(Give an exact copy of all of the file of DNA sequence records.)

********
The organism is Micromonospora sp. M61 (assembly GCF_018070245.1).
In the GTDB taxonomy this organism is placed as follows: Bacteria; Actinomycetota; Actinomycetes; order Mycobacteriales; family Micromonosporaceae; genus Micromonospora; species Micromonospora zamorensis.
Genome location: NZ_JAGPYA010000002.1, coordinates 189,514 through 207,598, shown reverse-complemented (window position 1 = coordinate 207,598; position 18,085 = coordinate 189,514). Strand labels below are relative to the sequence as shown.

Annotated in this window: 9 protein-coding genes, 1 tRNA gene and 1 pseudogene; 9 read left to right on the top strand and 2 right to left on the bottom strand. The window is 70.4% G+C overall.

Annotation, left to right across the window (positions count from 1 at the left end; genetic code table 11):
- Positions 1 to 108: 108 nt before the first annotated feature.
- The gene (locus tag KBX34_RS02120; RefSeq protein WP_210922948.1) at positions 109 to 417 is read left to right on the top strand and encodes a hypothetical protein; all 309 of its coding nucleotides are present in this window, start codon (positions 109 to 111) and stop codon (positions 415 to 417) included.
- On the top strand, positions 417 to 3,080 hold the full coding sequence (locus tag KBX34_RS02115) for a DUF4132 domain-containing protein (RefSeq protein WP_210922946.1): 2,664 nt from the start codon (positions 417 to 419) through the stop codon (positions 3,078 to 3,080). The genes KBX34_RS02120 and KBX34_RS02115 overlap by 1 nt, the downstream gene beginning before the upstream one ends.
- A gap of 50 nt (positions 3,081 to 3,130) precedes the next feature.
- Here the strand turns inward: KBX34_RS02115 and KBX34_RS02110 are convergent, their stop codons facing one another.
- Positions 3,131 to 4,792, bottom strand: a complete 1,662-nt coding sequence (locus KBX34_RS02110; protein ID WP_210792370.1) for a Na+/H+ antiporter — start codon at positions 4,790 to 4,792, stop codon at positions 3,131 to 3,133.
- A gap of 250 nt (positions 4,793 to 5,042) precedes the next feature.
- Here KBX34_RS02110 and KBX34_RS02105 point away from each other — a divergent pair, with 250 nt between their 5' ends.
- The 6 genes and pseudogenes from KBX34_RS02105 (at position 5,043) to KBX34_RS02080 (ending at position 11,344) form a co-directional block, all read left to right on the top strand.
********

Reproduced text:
The organism is Micromonospora sp. M61 (assembly GCF_018070245.1).
In the GTDB taxonomy this organism is placed as follows: Bacteria; Actinomycetota; Actinomycetes; order Mycobacteriales; family Micromonosporaceae; genus Micromonospora; species Micromonospora zamorensis.
Genome location: NZ_JAGPYA010000002.1, coordinates 189,514 through 207,598, shown reverse-complemented (window position 1 = coordinate 207,598; position 18,085 = coordinate 189,514). Strand labels below are relative to the sequence as shown.

Annotated in this window: 9 protein-coding genes, 1 tRNA gene and 1 pseudogene; 9 read left to right on the top strand and 2 right to left on the bottom strand. The window is 70.4% G+C overall.

Annotation, left to right across the window (positions count from 1 at the left end; genetic code table 11):
- Positions 1 to 108: 108 nt before the first annotated feature.
- The gene (locus tag KBX34_RS02120; RefSeq protein WP_210922948.1) at positions 109 to 417 is read left to right on the top strand and encodes a hypothetical protein; all 309 of its coding nucleotides are present in this window, start codon (positions 109 to 111) and stop codon (positions 415 to 417) included.
- On the top strand, positions 417 to 3,080 hold the full coding sequence (locus tag KBX34_RS02115) for a DUF4132 domain-containing protein (RefSeq protein WP_210922946.1): 2,664 nt from the start codon (positions 417 to 419) through the stop codon (positions 3,078 to 3,080). The genes KBX34_RS02120 and KBX34_RS02115 overlap by 1 nt, the downstream gene beginning before the upstream one ends.
- A gap of 50 nt (positions 3,081 to 3,130) precedes the next feature.
- Here the strand turns inward: KBX34_RS02115 and KBX34_RS02110 are convergent, their stop codons facing one another.
- Positions 3,131 to 4,792, bottom strand: a complete 1,662-nt coding sequence (locus KBX34_RS02110; protein ID WP_210792370.1) for a Na+/H+ antiporter — start codon at positions 4,790 to 4,792, stop codon at positions 3,131 to 3,133.
- A gap of 250 nt (positions 4,793 to 5,042) precedes the next feature.
- Here KBX34_RS02110 and KBX34_RS02105 point away from each other — a divergent pair, with 250 nt between their 5' ends.
- The 6 genes and pseudogenes from KBX34_RS02105 (at position 5,043) to KBX34_RS02080 (ending at position 11,344) form a co-directional block, all read left to right on the top strand.